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Fertil Steril. 2016 Nov;106(6):1399-1406. doi: 10.1016/j.fertnstert.2016.07.1098. Epub 2016 Aug 24.

Prevalences and pregnancy outcome of vanishing twin pregnancies achieved by in vitro fertilization versus natural conception.

Author information

1
Department of Obstetrics and Gynecology, University of Szeged, Szeged, Hungary. Electronic address: martonvirag@gmail.com.
2
Center for Assisted Reproduction, Kaáli Institute, University of Szeged, Szeged, Hungary.
3
Department of Obstetrics and Gynecology, Blekinge Hospital, Karlskrona, Sweden.
4
Department of Obstetrics and Gynecology, University of Szeged, Szeged, Hungary.

Abstract

OBJECTIVE:

To evaluate whether vanishing twin (VT) pregnancies achieved by in vitro fertilization and intracytoplasmic sperm injection (IVF-ICSI) had a more adverse perinatal outcome than those after natural conception.

DESIGN:

Longitudinal, retrospective cohort study.

SETTING:

Tertiary university hospital.

PATIENT(S):

Three hundred and six (78 after IVF-ICSI and 228 after natural conception) VT pregnancies over a 22-year period, with VT cases matched to primarily singleton controls.

INTERVENTION(S):

None.

MAIN OUTCOME MEASURE(S):

Obstetric and neonatal outcome data.

RESULT(S):

The incidence of VT was statistically significantly higher after natural conception (18.2% of twins) than after IVF-ICSI (12.6% of twins). The odds of VT in pregnancies complicated with pregestational or gestational diabetes were disproportionally higher in IVF-ICSI cases than in spontaneously conceived VT pregnancies (adjusted odds ratio [AOR]: 0.80 vs. 3.10 and 1.00 vs. 1.07, respectively). Previous induced abortion (AOR 1.34) or second-trimester fetal loss (AOR 3.3) increased the risk of VT pregnancies after spontaneous conception. Gestational diabetes mellitus in both the previous (AOR 5.41) and the present (AOR 2.3) pregnancy as well as chronic maternal diseases (AOR 3.5) and placentation anomalies all represented independent risk factors for VT after IVF-ICSI.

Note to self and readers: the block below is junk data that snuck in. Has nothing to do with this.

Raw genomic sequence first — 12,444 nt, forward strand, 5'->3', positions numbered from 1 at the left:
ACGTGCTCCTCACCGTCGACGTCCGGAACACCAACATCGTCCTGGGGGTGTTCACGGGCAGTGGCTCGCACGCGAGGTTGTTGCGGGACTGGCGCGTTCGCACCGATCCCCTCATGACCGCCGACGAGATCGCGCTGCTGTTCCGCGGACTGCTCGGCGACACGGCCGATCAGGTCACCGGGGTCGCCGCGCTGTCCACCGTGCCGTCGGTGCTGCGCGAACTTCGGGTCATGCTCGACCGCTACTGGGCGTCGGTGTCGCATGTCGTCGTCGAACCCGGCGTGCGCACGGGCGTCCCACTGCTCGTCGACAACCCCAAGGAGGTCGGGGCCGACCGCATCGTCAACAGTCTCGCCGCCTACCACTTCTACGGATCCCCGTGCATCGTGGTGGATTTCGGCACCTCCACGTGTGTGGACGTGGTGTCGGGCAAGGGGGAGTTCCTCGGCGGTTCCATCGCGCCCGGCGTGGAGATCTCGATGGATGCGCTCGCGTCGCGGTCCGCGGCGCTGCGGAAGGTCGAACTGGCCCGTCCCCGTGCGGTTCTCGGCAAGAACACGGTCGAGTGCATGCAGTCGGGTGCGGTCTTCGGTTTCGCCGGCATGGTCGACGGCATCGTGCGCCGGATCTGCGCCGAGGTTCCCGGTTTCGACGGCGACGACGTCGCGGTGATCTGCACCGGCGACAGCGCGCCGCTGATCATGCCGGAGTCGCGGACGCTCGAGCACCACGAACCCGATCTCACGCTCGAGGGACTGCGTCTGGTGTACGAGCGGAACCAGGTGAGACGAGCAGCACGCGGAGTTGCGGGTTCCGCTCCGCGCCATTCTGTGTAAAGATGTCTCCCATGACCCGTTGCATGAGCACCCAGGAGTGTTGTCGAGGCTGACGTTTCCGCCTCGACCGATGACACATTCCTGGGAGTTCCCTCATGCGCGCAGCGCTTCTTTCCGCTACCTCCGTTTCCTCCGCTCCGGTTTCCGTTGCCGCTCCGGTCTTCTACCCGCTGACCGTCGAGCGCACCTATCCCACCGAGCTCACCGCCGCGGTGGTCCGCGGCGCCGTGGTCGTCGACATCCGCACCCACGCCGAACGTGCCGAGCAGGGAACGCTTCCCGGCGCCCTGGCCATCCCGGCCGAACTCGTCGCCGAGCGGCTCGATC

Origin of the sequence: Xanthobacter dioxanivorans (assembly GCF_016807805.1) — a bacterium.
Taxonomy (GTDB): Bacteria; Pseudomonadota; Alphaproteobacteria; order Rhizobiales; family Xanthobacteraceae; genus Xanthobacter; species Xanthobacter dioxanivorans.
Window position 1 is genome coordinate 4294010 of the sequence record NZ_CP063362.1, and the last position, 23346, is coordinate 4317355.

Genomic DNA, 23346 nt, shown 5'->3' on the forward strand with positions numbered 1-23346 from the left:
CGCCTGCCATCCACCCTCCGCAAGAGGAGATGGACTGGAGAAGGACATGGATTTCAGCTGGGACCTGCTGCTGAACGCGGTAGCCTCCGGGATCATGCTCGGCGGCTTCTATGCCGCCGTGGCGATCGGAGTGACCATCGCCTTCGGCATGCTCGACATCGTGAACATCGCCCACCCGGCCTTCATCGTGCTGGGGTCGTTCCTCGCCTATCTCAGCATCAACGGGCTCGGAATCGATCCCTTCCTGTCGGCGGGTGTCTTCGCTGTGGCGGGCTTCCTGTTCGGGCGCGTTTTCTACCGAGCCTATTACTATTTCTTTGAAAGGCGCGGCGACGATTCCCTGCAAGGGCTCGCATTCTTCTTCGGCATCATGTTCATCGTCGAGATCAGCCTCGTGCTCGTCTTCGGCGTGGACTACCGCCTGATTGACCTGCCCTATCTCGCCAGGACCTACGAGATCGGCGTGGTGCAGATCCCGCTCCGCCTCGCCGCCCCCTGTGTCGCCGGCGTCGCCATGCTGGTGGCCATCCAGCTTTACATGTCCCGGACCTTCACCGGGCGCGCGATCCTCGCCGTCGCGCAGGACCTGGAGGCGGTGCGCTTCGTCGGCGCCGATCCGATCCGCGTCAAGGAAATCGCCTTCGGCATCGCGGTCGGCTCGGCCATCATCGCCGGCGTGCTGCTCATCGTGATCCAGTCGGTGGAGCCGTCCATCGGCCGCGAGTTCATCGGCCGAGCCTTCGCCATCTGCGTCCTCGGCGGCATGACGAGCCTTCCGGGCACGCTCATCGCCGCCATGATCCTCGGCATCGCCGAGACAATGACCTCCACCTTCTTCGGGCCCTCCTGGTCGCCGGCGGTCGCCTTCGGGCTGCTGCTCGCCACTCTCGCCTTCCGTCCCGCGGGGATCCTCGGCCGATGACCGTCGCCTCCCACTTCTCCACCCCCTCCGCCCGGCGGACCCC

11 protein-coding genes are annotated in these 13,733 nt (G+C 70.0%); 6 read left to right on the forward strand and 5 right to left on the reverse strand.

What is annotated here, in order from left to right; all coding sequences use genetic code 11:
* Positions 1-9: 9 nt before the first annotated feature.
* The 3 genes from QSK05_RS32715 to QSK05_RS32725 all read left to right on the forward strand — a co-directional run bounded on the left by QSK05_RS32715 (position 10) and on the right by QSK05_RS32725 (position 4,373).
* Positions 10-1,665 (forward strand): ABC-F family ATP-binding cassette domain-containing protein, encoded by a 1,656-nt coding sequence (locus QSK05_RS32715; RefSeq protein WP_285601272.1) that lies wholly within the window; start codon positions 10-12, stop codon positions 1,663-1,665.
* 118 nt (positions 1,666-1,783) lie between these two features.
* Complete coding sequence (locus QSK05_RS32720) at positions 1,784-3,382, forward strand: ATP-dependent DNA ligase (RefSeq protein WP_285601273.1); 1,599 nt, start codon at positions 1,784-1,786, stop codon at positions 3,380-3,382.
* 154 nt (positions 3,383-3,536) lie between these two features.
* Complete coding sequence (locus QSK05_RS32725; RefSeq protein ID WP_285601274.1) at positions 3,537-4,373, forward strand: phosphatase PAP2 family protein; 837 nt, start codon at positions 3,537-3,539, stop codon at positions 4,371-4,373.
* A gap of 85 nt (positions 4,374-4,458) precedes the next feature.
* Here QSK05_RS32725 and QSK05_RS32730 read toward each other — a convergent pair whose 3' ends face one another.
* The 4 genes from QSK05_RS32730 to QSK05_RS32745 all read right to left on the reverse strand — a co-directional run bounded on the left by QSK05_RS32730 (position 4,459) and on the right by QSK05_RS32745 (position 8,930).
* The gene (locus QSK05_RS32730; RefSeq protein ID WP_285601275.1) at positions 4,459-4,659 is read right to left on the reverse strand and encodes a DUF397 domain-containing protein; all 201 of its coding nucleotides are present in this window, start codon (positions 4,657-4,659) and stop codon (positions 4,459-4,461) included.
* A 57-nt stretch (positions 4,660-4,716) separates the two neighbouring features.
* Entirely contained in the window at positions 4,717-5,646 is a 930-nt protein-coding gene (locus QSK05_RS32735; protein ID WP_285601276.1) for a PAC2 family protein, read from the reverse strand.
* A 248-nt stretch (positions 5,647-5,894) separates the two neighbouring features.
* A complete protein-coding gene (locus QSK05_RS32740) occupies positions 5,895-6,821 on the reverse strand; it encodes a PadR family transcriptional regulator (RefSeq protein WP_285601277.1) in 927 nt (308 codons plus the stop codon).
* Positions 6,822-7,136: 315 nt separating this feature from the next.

CONCLUSION(S):

Vanishing twin pregnancies had a lower prevalence and a worse perinatal outcome after IVF-ICSI as compared with those of their spontaneously conceived counterparts.

KEYWORDS:

IVF–ICSI; natural conception; perinatal outcome; singleton pregnancy; vanishing twin

[Indexed for MEDLINE]

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